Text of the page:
This is what happens when you allow the alcohol industry to mark its own homework.
Recently, the alcohol industry advertising self-regulator ruled that a school bus, filled with children and covered in beers, broke no rules of its ‘responsible’ alcohol advertising code.
The 3034 is a designated school bus in New South Wales which travels from Ingleburn to Minto Station, stopping at three schools and an early-learning centre.
On 6 July 2018 it was spotted on its morning school run covered in a whole-of-bus advert for The Bavarian pub, featuring child-sized pints of beer, topped with slogans including “BEERS BY THE BUSLOAD” and “17 BEERS ON TAP”.
Why did it break no rules?
In short, because the alcohol industry not only makes the rules, but also decides whether they have been broken.
Taken at face value, the industry’s ‘Responsible Alcohol Marketing Code’ (the Code) seems like it would protect children from this kind of advert. It says that an advert should not specifically target children, should not be on merchandise for use primarily by children, and should not be placed where the audience is expected to comprise more than 25 per cent children.
However, the industry self-regulator dismissed the complaint because:
- “a bus is not merchandise within the meaning of this Code”;
- “the advertisement features photographs of glasses of beer depicted in a style not likely to be particularly appealing to minors”; and
- “[the placement rule] does not apply to outdoor advertising”.
The industry self-regulator does not protect children from alcohol advertising
The school booze bus is not an anomaly. In July 2018, the industry self-regulator dismissed a complaint about an advert for Furphy beer in Victoria, which was located very close to a kindergarten.
The industry’s Code says that alcohol advertising should not appear within a 150 metre sight line of a primary or secondary school. However, the industry self-regulator again found a way out on a technicality because “in Victoria a community kindergarten is not a primary school”.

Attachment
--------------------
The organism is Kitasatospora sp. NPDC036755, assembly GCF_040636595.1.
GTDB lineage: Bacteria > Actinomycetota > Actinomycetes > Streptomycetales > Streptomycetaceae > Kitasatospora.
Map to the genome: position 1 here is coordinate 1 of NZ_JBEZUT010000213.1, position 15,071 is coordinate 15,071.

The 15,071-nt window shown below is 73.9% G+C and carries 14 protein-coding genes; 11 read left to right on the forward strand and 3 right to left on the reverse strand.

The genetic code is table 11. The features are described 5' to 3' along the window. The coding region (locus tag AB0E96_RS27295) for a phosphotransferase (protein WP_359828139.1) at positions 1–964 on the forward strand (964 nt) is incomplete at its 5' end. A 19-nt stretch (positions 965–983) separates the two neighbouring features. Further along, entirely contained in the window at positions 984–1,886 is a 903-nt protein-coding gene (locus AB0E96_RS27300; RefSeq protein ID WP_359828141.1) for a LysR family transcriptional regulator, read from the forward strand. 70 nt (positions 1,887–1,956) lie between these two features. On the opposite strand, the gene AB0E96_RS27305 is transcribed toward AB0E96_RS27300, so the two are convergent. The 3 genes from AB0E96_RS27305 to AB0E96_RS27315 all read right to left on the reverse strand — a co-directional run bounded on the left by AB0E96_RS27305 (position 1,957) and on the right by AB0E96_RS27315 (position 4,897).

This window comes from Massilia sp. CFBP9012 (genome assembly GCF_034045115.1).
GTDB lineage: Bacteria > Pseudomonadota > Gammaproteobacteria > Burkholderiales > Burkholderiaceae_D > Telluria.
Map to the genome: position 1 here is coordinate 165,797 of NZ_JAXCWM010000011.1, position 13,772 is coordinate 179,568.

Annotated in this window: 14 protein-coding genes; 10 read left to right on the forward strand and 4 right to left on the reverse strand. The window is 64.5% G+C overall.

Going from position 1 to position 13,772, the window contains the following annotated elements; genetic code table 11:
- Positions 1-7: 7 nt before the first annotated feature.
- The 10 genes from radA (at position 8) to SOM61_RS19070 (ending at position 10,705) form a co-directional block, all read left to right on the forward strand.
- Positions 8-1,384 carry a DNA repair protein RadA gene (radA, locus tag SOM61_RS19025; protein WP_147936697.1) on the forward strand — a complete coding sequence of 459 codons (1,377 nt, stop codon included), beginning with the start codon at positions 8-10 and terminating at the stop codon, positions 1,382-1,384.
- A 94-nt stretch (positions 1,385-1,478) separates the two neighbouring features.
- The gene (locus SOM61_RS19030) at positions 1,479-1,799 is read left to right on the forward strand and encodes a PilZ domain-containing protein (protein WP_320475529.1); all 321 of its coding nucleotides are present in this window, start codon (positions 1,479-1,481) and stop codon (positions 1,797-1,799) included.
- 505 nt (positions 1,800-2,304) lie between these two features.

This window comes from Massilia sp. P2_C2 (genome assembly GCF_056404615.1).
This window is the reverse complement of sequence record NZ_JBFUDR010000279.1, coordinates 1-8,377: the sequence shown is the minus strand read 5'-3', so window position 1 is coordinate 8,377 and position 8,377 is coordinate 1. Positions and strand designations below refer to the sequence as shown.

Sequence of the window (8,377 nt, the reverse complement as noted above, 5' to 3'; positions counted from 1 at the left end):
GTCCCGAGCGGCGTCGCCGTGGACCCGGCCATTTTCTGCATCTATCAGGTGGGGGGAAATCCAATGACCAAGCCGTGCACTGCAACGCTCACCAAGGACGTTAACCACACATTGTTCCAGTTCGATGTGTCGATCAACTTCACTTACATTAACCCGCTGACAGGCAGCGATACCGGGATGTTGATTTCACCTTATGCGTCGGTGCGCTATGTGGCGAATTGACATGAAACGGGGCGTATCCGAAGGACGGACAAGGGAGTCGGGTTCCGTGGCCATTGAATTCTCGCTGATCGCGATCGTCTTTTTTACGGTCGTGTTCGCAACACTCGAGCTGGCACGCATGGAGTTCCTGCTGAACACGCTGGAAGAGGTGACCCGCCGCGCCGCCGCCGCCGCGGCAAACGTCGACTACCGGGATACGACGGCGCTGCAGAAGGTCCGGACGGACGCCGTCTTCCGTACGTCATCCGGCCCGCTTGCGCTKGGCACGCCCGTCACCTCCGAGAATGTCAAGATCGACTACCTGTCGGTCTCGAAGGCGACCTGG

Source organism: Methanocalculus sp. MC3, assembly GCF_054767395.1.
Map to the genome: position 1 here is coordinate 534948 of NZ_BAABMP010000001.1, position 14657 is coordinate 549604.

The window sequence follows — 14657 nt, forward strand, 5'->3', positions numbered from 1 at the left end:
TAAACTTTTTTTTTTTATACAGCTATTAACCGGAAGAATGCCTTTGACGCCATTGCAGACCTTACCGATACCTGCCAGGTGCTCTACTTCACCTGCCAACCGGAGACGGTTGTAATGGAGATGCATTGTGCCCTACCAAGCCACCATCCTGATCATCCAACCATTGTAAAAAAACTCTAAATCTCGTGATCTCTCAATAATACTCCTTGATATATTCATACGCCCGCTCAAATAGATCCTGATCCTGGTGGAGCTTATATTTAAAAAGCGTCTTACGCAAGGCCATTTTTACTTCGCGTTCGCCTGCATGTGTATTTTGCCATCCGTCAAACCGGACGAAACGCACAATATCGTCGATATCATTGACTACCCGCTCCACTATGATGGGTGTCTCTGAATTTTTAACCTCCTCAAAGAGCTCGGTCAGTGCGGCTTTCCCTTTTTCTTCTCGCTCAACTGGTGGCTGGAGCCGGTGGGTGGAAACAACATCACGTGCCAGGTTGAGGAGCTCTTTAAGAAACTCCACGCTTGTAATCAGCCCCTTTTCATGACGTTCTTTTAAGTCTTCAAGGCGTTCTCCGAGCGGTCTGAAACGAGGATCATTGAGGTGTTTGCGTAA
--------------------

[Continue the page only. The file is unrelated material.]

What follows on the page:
“Education within Australia is primarily the responsibility of the States and Territories. While the systems operating in each jurisdiction have more in common than they have differences each system nonetheless varies somewhat. One difference is the structure of the classes and age groups of children that attend primary school and whether kindergarten or pre-school is part of the primary school system or is separate from it.
“In Victoria information taken from the state education and training department website indicates that:
- “prep” is the first year of primary school;
- to start prep a child needs to turn 5 by 30 April of the commencing year and a child must be enrolled in prep in the year they turn 6; and
- funded kindergarten is available to children in the year before primary school.
“Drawing this together it would appear that kindergarten generally and the Ascot Kindergarten specifically would not be considered by the Victorian Government to be part of the primary school system. While kindergarten and other pre-school facilities such as family day care centres are regulated by Government this does not make them a primary school.”
Why should we protect children from alcohol advertising?
The National Health and Medical Research Council (NHMRC)’s Australian Guidelines to Reduce Health Risks from Drinking state that drinking from a young age can damage the developing brain, and recommend that for people under the age of 18, not drinking is the safest option.